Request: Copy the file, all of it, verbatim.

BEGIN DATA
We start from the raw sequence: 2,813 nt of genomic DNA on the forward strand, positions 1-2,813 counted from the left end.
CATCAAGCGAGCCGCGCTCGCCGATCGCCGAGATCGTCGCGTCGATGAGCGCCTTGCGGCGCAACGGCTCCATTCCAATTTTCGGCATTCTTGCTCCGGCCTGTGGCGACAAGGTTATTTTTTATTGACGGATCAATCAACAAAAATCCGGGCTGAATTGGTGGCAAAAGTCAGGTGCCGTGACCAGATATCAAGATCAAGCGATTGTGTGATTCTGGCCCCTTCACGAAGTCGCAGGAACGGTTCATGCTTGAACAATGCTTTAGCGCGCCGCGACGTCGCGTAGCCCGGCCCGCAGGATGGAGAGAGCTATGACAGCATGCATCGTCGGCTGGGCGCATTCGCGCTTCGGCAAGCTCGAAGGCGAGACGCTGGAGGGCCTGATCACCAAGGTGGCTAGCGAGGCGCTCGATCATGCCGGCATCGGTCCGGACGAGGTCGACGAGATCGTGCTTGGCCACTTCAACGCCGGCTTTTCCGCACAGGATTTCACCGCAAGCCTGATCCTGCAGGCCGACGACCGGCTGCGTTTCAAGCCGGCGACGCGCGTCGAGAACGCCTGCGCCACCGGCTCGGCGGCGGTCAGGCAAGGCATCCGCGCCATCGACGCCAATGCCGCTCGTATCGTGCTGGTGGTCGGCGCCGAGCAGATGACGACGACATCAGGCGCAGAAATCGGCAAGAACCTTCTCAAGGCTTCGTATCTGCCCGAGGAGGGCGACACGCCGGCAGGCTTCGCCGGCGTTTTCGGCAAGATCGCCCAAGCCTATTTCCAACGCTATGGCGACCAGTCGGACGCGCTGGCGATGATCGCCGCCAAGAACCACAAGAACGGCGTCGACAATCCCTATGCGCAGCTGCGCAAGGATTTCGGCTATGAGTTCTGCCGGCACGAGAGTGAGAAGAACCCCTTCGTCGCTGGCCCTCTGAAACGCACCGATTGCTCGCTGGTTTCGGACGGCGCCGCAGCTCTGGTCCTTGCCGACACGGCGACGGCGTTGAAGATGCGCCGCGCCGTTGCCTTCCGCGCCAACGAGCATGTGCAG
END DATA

We start from the raw sequence: 2,813 nt of genomic DNA on the forward strand, positions 1-2,813 counted from the left end.
CATCAAGCGAGCCGCGCTCGCCGATCGCCGAGATCGTCGCGTCGATGAGCGCCTTGCGGCGCAACGGCTCCATTCCAATTTTCGGCATTCTTGCTCCGGCCTGTGGCGACAAGGTTATTTTTTATTGACGGATCAATCAACAAAAATCCGGGCTGAATTGGTGGCAAAAGTCAGGTGCCGTGACCAGATATCAAGATCAAGCGATTGTGTGATTCTGGCCCCTTCACGAAGTCGCAGGAACGGTTCATGCTTGAACAATGCTTTAGCGCGCCGCGACGTCGCGTAGCCCGGCCCGCAGGATGGAGAGAGCTATGACAGCATGCATCGTCGGCTGGGCGCATTCGCGCTTCGGCAAGCTCGAAGGCGAGACGCTGGAGGGCCTGATCACCAAGGTGGCTAGCGAGGCGCTCGATCATGCCGGCATCGGTCCGGACGAGGTCGACGAGATCGTGCTTGGCCACTTCAACGCCGGCTTTTCCGCACAGGATTTCACCGCAAGCCTGATCCTGCAGGCCGACGACCGGCTGCGTTTCAAGCCGGCGACGCGCGTCGAGAACGCCTGCGCCACCGGCTCGGCGGCGGTCAGGCAAGGCATCCGCGCCATCGACGCCAATGCCGCTCGTATCGTGCTGGTGGTCGGCGCCGAGCAGATGACGACGACATCAGGCGCAGAAATCGGCAAGAACCTTCTCAAGGCTTCGTATCTGCCCGAGGAGGGCGACACGCCGGCAGGCTTCGCCGGCGTTTTCGGCAAGATCGCCCAAGCCTATTTCCAACGCTATGGCGACCAGTCGGACGCGCTGGCGATGATCGCCGCCAAGAACCACAAGAACGGCGTCGACAATCCCTATGCGCAGCTGCGCAAGGATTTCGGCTATGAGTTCTGCCGGCACGAGAGTGAGAAGAACCCCTTCGTCGCTGGCCCTCTGAAACGCACCGATTGCTCGCTGGTTTCGGACGGCGCCGCAGCTCTGGTCCTTGCCGACACGGCGACGGCGTTGAAGATGCGCCGCGCCGTTGCCTTCCGCGCCAACGAGCATGTGCAG